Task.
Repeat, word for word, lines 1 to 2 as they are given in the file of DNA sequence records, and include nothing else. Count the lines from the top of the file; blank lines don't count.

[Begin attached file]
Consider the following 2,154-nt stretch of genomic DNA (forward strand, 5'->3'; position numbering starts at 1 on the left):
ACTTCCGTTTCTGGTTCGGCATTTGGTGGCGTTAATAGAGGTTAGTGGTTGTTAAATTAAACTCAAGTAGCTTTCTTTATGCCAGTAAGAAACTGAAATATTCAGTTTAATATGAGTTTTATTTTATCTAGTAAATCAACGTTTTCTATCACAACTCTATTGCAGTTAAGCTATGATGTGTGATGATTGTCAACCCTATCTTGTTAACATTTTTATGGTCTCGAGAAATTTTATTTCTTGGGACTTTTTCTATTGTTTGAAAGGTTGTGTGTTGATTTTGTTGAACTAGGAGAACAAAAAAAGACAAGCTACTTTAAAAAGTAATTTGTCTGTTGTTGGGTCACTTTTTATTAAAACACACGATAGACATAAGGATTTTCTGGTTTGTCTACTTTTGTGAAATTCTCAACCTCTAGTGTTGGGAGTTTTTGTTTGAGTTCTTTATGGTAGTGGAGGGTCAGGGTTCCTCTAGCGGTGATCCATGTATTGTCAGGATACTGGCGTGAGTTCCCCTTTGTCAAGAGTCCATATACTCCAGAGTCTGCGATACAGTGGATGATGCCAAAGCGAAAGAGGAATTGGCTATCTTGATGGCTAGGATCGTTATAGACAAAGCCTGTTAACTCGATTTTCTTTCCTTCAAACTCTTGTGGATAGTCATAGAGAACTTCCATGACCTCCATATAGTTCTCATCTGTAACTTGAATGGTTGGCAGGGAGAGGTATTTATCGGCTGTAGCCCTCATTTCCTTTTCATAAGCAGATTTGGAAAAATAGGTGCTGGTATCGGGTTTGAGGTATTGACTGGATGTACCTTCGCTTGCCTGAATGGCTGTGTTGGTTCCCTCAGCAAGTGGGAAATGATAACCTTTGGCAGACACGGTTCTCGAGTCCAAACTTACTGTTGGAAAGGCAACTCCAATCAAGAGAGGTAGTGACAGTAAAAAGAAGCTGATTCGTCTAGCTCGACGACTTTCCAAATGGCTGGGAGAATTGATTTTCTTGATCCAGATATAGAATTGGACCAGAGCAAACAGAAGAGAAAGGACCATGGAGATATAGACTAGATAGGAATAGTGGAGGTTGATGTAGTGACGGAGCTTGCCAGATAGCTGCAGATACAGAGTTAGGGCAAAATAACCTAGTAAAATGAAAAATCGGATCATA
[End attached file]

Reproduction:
Consider the following 2,154-nt stretch of genomic DNA (forward strand, 5'->3'; position numbering starts at 1 on the left):
ACTTCCGTTTCTGGTTCGGCATTTGGTGGCGTTAATAGAGGTTAGTGGTTGTTAAATTAAACTCAAGTAGCTTTCTTTATGCCAGTAAGAAACTGAAATATTCAGTTTAATATGAGTTTTATTTTATCTAGTAAATCAACGTTTTCTATCACAACTCTATTGCAGTTAAGCTATGATGTGTGATGATTGTCAACCCTATCTTGTTAACATTTTTATGGTCTCGAGAAATTTTATTTCTTGGGACTTTTTCTATTGTTTGAAAGGTTGTGTGTTGATTTTGTTGAACTAGGAGAACAAAAAAAGACAAGCTACTTTAAAAAGTAATTTGTCTGTTGTTGGGTCACTTTTTATTAAAACACACGATAGACATAAGGATTTTCTGGTTTGTCTACTTTTGTGAAATTCTCAACCTCTAGTGTTGGGAGTTTTTGTTTGAGTTCTTTATGGTAGTGGAGGGTCAGGGTTCCTCTAGCGGTGATCCATGTATTGTCAGGATACTGGCGTGAGTTCCCCTTTGTCAAGAGTCCATATACTCCAGAGTCTGCGATACAGTGGATGATGCCAAAGCGAAAGAGGAATTGGCTATCTTGATGGCTAGGATCGTTATAGACAAAGCCTGTTAACTCGATTTTCTTTCCTTCAAACTCTTGTGGATAGTCATAGAGAACTTCCATGACCTCCATATAGTTCTCATCTGTAACTTGAATGGTTGGCAGGGAGAGGTATTTATCGGCTGTAGCCCTCATTTCCTTTTCATAAGCAGATTTGGAAAAATAGGTGCTGGTATCGGGTTTGAGGTATTGACTGGATGTACCTTCGCTTGCCTGAATGGCTGTGTTGGTTCCCTCAGCAAGTGGGAAATGATAACCTTTGGCAGACACGGTTCTCGAGTCCAAACTTACTGTTGGAAAGGCAACTCCAATCAAGAGAGGTAGTGACAGTAAAAAGAAGCTGATTCGTCTAGCTCGACGACTTTCCAAATGGCTGGGAGAATTGATTTTCTTGATCCAGATATAGAATTGGACCAGAGCAAACAGAAGAGAAAGGACCATGGAGATATAGACTAGATAGGAATAGTGGAGGTTGATGTAGTGACGGAGCTTGCCAGATAGCTGCAGATACAGAGTTAGGGCAAAATAACCTAGTAAAATGAAAAATCGGATCATA